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OC-023 Can we predict length of stay in patients admitted with acute upper gastrointestinal bleeding?
  1. V Jairath1,
  2. R Logan2,
  3. S Hearnshaw3,
  4. S Travis4,
  5. M Murphy5,
  6. K Palmer6
  1. 1NHS Blood and Transplant Unit, John Radcliffe Hospital, Oxford, UK
  2. 2Division of Epidemiology, University of Nottingham, Nottingham, UK
  3. 3Department of Gastroenterology, Royal Infirmary, Newcastle, UK
  4. 4Department of Gastroenterology, John Radcliffe Hospital, UK
  5. 5NHS Blood and Transplant, John Radcliffe, Oxford, UK
  6. 6GI Unit, Western General Hospital, Edinburgh, UK


Introduction Acute upper gastrointestinal bleeding (AUGIB) is a common cause of admission to hospital in the UK with an annual incidence of 50–150 per 100 000 cases and a stubbornly high mortality of around 10–14%. Thus AUGIB represents a huge economic burden to the NHS. Enabling clinicians and bed managers to predict the likely length of stay of those patients admitted could aid triage to an appropriate hospital area and facilitate the multidisciplinary team in discharge planning. We analysed if length of hospital stay can be predicted from the clinical and/or full Rockall score.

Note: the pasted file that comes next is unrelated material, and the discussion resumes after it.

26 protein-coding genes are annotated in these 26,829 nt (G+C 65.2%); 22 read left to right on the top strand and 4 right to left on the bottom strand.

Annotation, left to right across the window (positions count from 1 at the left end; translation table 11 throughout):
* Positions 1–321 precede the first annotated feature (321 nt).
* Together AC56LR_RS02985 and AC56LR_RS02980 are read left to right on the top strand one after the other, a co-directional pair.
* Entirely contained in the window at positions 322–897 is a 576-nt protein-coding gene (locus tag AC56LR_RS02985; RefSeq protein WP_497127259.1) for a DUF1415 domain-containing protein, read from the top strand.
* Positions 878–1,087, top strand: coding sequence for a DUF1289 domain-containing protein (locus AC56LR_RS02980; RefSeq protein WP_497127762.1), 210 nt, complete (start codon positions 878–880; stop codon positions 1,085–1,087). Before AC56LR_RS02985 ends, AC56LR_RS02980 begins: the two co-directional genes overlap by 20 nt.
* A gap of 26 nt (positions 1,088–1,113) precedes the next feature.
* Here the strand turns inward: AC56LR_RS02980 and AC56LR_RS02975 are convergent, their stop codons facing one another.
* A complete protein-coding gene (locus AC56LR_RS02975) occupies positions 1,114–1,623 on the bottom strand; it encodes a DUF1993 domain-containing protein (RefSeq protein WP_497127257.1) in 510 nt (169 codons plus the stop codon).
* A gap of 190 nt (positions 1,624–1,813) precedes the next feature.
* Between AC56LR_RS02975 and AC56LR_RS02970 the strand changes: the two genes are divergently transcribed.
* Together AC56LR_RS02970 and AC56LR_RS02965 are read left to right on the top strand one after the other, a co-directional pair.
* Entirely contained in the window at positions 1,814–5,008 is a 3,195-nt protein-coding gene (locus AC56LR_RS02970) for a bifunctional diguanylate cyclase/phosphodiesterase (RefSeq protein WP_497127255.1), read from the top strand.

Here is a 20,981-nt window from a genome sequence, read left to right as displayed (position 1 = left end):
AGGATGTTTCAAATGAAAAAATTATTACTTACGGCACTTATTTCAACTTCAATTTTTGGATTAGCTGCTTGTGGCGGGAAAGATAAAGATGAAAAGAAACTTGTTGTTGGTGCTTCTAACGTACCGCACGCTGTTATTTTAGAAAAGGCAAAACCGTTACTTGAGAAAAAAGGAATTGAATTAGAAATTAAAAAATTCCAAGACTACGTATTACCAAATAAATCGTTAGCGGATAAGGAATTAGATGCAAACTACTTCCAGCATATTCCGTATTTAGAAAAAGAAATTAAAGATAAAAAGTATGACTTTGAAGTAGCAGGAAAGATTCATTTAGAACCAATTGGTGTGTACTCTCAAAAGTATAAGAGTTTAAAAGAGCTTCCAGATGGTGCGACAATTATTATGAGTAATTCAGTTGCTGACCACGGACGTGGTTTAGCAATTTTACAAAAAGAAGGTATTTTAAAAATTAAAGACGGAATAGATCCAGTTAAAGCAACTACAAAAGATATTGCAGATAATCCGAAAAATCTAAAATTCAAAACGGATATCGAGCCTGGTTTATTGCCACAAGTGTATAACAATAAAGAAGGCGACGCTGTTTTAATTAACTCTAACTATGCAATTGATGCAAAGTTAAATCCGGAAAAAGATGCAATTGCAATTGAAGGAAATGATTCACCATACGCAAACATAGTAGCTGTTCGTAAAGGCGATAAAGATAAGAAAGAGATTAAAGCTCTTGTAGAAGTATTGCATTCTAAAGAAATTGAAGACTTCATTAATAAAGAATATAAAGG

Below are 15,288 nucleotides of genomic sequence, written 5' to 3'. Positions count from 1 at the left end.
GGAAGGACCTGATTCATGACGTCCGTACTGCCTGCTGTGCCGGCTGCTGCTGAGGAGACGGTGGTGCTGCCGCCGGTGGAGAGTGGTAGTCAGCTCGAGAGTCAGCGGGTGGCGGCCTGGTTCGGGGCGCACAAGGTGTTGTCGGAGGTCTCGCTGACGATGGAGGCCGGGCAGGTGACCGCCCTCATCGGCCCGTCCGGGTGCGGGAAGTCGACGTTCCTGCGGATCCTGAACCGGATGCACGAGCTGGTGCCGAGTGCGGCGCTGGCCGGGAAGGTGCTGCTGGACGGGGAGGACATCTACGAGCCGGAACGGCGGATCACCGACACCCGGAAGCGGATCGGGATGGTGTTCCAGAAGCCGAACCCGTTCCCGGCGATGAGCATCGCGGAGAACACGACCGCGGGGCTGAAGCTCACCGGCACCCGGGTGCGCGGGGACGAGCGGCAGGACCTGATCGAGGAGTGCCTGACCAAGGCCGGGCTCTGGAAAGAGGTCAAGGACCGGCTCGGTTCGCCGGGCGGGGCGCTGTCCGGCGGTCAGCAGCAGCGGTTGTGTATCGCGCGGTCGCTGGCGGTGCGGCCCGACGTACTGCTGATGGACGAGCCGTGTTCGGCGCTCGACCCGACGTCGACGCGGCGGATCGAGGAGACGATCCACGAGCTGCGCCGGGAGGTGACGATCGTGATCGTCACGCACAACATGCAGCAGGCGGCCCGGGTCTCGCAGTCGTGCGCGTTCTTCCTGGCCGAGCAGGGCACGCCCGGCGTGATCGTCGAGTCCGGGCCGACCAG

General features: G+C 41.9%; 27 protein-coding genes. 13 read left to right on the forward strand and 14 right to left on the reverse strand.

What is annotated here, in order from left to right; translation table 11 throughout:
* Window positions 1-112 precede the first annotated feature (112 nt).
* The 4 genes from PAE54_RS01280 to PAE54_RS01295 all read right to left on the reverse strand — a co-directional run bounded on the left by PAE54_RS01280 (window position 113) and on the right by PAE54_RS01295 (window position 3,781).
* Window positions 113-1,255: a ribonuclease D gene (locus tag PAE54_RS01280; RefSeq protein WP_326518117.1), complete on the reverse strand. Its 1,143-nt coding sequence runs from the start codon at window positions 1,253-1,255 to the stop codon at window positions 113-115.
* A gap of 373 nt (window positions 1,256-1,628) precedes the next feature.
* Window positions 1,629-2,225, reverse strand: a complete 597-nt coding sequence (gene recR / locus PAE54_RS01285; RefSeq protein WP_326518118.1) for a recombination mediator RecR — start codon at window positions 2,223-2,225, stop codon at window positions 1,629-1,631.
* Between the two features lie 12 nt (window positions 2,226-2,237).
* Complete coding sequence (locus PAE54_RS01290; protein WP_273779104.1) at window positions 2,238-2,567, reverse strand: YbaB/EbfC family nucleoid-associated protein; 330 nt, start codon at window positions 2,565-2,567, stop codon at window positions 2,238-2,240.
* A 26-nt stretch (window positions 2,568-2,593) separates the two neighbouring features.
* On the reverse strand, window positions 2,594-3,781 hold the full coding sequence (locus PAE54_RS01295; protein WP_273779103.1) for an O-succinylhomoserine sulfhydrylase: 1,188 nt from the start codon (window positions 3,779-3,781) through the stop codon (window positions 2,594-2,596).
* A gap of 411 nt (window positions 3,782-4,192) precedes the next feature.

Methods Further analyses were performed on patients included in the 2007 UK Comparative Audit of Upper Gastrointestinal Bleeding and the Use of Blood.1 In this study prospective data were collected electronically on consecutive patients presenting to all UK hospitals with AUGIB between 1 May and 30 June 2007.

Results Data were available on 6750 patients across 208 UK hospitals. We restricted this analysis to new admissions with AUGIB (5550/6750). A clinical Rockall score was available for 5550 patients and a full (post endoscopy) Rockall score for 4095 patients. We analysed the median length of stay by clinical and full Rockall score for all new patients admitted with AUGIB. The median length of stay for a clinical Rockall score of 0–1 was 3 days. The median length of stay for a full Rockall score of zero was 2 days- each one point increase in the full Rockall score corresponded to one extra day in hospital. Non-parametric, two-tailed Spearman coefficient calculation demonstrated the correlation between Rockall score and length of stay was highly significant for both the clinical score (r=0.291, p<0.01) and full score (r=0.313, p<0.01).

Conclusion The Rockall score was originally developed as a tool to predict mortality from AUGIB. In this retrospective analysis, we have shown that both the clinical and full Rockall score can be used to predict length of hospital stay for patients presenting with AUGIB. We have also demonstrated a median length of hospital stay of 3 days for patients with a clinical Rockall score of 0–1 which could be deemed excessive given recent further evidence supporting discharge followed by early outpatient endoscopy for such low risk patients.2

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